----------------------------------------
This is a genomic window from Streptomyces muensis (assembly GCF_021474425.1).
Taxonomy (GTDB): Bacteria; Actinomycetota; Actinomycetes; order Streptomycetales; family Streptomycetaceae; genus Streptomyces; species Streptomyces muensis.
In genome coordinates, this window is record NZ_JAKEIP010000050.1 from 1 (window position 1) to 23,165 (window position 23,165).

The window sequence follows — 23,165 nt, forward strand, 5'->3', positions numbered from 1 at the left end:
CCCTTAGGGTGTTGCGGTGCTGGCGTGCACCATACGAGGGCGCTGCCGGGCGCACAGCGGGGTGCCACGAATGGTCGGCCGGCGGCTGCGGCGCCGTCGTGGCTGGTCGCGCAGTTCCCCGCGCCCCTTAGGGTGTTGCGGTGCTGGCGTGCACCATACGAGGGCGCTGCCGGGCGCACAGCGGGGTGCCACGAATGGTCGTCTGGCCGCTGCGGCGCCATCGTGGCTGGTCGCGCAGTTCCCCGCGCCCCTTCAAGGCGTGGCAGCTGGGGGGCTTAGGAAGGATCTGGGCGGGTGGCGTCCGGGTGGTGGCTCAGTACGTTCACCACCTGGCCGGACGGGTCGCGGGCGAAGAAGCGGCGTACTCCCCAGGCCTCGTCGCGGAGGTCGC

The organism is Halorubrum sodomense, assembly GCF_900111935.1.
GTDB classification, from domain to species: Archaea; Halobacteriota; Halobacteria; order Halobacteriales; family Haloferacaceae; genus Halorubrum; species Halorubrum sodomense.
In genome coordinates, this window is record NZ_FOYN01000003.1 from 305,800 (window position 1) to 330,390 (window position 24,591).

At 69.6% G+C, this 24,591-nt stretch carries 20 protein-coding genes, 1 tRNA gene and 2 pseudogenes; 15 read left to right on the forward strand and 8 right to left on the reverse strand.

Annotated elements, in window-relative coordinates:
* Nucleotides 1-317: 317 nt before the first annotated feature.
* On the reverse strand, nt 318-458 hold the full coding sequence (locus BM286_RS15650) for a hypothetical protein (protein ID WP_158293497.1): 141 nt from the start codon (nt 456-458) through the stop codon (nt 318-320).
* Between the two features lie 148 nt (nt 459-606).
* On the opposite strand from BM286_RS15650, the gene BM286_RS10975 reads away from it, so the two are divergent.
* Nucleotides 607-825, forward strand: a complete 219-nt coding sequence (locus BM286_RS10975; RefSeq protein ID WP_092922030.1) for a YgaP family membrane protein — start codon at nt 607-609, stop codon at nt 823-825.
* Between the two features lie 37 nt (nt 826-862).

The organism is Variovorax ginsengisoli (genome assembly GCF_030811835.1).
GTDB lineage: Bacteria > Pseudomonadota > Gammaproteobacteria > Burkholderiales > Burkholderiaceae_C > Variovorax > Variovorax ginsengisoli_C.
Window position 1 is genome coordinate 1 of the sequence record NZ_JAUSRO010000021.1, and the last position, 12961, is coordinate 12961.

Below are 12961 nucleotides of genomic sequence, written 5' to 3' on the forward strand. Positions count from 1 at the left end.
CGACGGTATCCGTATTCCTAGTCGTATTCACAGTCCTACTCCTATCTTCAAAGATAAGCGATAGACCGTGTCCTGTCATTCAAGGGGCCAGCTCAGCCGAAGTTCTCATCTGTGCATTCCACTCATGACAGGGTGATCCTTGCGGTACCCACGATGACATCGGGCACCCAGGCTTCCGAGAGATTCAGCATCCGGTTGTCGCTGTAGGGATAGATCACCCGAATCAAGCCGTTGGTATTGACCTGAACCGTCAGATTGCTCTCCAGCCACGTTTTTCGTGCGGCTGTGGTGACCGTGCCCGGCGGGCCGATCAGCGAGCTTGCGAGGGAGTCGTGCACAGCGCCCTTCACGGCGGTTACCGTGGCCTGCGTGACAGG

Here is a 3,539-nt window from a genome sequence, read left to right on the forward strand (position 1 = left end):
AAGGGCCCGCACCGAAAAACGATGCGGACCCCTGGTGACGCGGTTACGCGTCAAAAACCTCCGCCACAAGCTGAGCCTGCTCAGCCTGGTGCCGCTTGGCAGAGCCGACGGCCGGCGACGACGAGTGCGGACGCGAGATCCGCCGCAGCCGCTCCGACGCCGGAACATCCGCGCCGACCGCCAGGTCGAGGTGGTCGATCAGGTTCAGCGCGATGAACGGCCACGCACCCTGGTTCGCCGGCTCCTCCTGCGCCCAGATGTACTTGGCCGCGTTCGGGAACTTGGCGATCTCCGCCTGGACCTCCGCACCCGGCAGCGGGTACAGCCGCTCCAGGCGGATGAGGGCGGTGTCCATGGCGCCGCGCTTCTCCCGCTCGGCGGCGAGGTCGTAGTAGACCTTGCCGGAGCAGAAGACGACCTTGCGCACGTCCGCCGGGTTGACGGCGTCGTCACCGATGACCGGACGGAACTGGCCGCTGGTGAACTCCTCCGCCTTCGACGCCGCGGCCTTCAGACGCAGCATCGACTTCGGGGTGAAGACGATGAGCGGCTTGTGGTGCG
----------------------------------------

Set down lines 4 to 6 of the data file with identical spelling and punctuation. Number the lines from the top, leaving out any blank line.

The window sequence follows — 23,165 nt, forward strand, 5'->3', positions numbered from 1 at the left end:
CCCTTAGGGTGTTGCGGTGCTGGCGTGCACCATACGAGGGCGCTGCCGGGCGCACAGCGGGGTGCCACGAATGGTCGGCCGGCGGCTGCGGCGCCGTCGTGGCTGGTCGCGCAGTTCCCCGCGCCCCTTAGGGTGTTGCGGTGCTGGCGTGCACCATACGAGGGCGCTGCCGGGCGCACAGCGGGGTGCCACGAATGGTCGTCTGGCCGCTGCGGCGCCATCGTGGCTGGTCGCGCAGTTCCCCGCGCCCCTTCAAGGCGTGGCAGCTGGGGGGCTTAGGAAGGATCTGGGCGGGTGGCGTCCGGGTGGTGGCTCAGTACGTTCACCACCTGGCCGGACGGGTCGCGGGCGAAGAAGCGGCGTACTCCCCAGGCCTCGTCGCGGAGGTCGC

The organism is Halorubrum sodomense, assembly GCF_900111935.1.